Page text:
This room is called the Lincoln Bedroom. Socks scurried under the enormous bed. It was very dark under there since the dark green bed ruffles went all the way down to the floor. This bed is made of rosewood, with a headboard that has birds, grapevines and flowers carved into it. It goes almost up to the high ceiling. Mary Todd Lincoln bought this bed for the White House in 1861. Many presidents have slept in it.
The room itself has only been used as a bedroom since 1900. Before that, this room was where the president met with his Cabinet. The Cabinet is a special group of people who advise the President. The room is also famous because it is where President Lincoln signed an order called the Emancipation Proclamation on January 1, 1863. This order was the one that freed all the slaves.
Socks crept out from under the bed and over to the window, past many dark brown, curved table legs. Then he stopped to look at his reflection in the big full-length mirror. This mirror is the centerpiece of a beautiful black walnut bureau that sits between the two windows on the south wall. Socks crossed the room and then jumped up onto a round marble-topped table to smell the flowers up there.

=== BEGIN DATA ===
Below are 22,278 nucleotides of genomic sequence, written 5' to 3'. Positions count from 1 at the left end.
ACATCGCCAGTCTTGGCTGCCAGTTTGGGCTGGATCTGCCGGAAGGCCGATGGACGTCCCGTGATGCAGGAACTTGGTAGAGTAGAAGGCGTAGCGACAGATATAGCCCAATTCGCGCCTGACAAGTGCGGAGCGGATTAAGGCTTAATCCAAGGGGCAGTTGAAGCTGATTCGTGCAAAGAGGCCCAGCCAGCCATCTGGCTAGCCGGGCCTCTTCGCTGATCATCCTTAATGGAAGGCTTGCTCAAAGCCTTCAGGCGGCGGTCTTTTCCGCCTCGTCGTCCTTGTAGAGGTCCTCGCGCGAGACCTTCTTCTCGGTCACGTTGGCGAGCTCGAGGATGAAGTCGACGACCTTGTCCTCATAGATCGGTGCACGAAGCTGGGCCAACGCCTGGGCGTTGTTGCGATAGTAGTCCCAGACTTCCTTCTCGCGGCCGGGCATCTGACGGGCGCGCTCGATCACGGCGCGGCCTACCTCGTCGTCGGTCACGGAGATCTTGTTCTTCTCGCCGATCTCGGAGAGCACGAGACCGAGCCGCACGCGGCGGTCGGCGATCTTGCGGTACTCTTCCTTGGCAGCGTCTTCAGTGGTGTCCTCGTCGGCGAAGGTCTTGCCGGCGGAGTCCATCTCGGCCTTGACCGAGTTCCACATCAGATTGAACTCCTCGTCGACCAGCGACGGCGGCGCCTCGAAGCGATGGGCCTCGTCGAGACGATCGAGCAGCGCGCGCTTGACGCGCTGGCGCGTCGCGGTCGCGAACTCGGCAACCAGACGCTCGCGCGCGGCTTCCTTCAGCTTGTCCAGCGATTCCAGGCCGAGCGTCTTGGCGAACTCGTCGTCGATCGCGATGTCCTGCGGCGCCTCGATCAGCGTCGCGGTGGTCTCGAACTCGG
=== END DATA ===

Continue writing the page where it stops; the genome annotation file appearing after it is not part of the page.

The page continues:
Suddenly several men came into the room carrying big suitcases. Socks jumped quickly down and ran past them. One of them let out a yelp as he went by. "Whoa!! What was that?" "I think that was Chelsea's cat," said the other. Back out into the East Sitting room, Socks scampered to the left across the gold carpet and then left again through the next door into a room with a rich green carpet. He had disappeared before the men could come back out to look for him.
Now Socks was in the Treaty Room, named by President John F. Kennedy because so many important decisions were made there. The walls have very dark green, velvet wallpaper with a striking red design around the outside. In the center of the room is a wonderful big walnut table, with eight chairs around it. In front of each chair is a locked drawer so that people can keep their work safe when they are not there.